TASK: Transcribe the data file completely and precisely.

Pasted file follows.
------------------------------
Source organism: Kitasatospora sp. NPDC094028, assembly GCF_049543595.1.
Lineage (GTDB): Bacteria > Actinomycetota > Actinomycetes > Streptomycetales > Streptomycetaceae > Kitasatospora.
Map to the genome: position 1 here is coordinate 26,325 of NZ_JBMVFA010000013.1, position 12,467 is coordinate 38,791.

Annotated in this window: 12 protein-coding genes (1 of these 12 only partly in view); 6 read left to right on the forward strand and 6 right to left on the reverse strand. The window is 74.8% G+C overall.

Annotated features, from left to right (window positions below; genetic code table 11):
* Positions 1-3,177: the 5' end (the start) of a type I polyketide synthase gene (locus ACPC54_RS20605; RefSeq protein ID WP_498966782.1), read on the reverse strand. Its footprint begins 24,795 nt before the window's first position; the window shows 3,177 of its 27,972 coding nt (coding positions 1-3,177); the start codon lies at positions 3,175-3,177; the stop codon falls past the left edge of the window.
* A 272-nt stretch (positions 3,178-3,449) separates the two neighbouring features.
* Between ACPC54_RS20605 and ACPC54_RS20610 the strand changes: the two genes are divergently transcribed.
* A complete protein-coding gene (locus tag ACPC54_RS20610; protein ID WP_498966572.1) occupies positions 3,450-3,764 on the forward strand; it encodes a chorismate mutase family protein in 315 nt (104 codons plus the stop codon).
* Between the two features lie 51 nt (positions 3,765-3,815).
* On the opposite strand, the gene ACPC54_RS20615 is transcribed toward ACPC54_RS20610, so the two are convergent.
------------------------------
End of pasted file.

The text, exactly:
Source organism: Kitasatospora sp. NPDC094028, assembly GCF_049543595.1.
Lineage (GTDB): Bacteria > Actinomycetota > Actinomycetes > Streptomycetales > Streptomycetaceae > Kitasatospora.
Map to the genome: position 1 here is coordinate 26,325 of NZ_JBMVFA010000013.1, position 12,467 is coordinate 38,791.

Annotated in this window: 12 protein-coding genes (1 of these 12 only partly in view); 6 read left to right on the forward strand and 6 right to left on the reverse strand. The window is 74.8% G+C overall.

Annotated features, from left to right (window positions below; genetic code table 11):
* Positions 1-3,177: the 5' end (the start) of a type I polyketide synthase gene (locus ACPC54_RS20605; RefSeq protein ID WP_498966782.1), read on the reverse strand. Its footprint begins 24,795 nt before the window's first position; the window shows 3,177 of its 27,972 coding nt (coding positions 1-3,177); the start codon lies at positions 3,175-3,177; the stop codon falls past the left edge of the window.
* A 272-nt stretch (positions 3,178-3,449) separates the two neighbouring features.
* Between ACPC54_RS20605 and ACPC54_RS20610 the strand changes: the two genes are divergently transcribed.
* A complete protein-coding gene (locus tag ACPC54_RS20610; protein ID WP_498966572.1) occupies positions 3,450-3,764 on the forward strand; it encodes a chorismate mutase family protein in 315 nt (104 codons plus the stop codon).
* Between the two features lie 51 nt (positions 3,765-3,815).
* On the opposite strand, the gene ACPC54_RS20615 is transcribed toward ACPC54_RS20610, so the two are convergent.